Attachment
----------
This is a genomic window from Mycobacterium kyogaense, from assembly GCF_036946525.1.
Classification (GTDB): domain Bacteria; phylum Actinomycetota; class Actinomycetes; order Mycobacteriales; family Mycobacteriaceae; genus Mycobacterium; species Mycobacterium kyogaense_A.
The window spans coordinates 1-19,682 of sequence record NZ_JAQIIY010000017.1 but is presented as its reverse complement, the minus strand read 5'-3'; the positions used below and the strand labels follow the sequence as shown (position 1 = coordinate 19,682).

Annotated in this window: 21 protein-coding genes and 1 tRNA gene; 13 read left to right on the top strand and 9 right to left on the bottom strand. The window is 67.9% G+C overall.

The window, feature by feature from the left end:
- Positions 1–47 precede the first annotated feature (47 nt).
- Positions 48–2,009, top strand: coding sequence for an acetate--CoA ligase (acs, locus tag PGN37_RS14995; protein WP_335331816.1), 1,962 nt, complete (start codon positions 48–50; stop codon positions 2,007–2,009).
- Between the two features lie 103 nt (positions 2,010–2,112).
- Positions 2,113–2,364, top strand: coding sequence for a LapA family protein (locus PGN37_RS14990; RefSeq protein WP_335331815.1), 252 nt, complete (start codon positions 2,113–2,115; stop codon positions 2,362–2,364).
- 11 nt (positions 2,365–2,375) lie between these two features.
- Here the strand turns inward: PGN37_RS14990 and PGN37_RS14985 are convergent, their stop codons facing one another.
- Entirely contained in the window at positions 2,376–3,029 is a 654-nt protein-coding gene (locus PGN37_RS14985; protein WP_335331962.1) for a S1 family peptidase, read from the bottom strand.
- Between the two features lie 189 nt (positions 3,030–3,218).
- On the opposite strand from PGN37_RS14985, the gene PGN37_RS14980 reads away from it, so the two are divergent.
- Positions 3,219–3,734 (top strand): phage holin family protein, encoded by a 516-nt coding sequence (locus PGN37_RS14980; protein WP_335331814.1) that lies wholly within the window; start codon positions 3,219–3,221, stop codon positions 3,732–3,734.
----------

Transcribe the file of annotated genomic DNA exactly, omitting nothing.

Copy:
This is a genomic window from Mycobacterium kyogaense, from assembly GCF_036946525.1.
Classification (GTDB): domain Bacteria; phylum Actinomycetota; class Actinomycetes; order Mycobacteriales; family Mycobacteriaceae; genus Mycobacterium; species Mycobacterium kyogaense_A.
The window spans coordinates 1-19,682 of sequence record NZ_JAQIIY010000017.1 but is presented as its reverse complement, the minus strand read 5'-3'; the positions used below and the strand labels follow the sequence as shown (position 1 = coordinate 19,682).

Annotated in this window: 21 protein-coding genes and 1 tRNA gene; 13 read left to right on the top strand and 9 right to left on the bottom strand. The window is 67.9% G+C overall.

The window, feature by feature from the left end:
- Positions 1–47 precede the first annotated feature (47 nt).
- Positions 48–2,009, top strand: coding sequence for an acetate--CoA ligase (acs, locus tag PGN37_RS14995; protein WP_335331816.1), 1,962 nt, complete (start codon positions 48–50; stop codon positions 2,007–2,009).
- Between the two features lie 103 nt (positions 2,010–2,112).
- Positions 2,113–2,364, top strand: coding sequence for a LapA family protein (locus PGN37_RS14990; RefSeq protein WP_335331815.1), 252 nt, complete (start codon positions 2,113–2,115; stop codon positions 2,362–2,364).
- 11 nt (positions 2,365–2,375) lie between these two features.
- Here the strand turns inward: PGN37_RS14990 and PGN37_RS14985 are convergent, their stop codons facing one another.
- Entirely contained in the window at positions 2,376–3,029 is a 654-nt protein-coding gene (locus PGN37_RS14985; protein WP_335331962.1) for a S1 family peptidase, read from the bottom strand.
- Between the two features lie 189 nt (positions 3,030–3,218).
- On the opposite strand from PGN37_RS14985, the gene PGN37_RS14980 reads away from it, so the two are divergent.
- Positions 3,219–3,734 (top strand): phage holin family protein, encoded by a 516-nt coding sequence (locus PGN37_RS14980; protein WP_335331814.1) that lies wholly within the window; start codon positions 3,219–3,221, stop codon positions 3,732–3,734.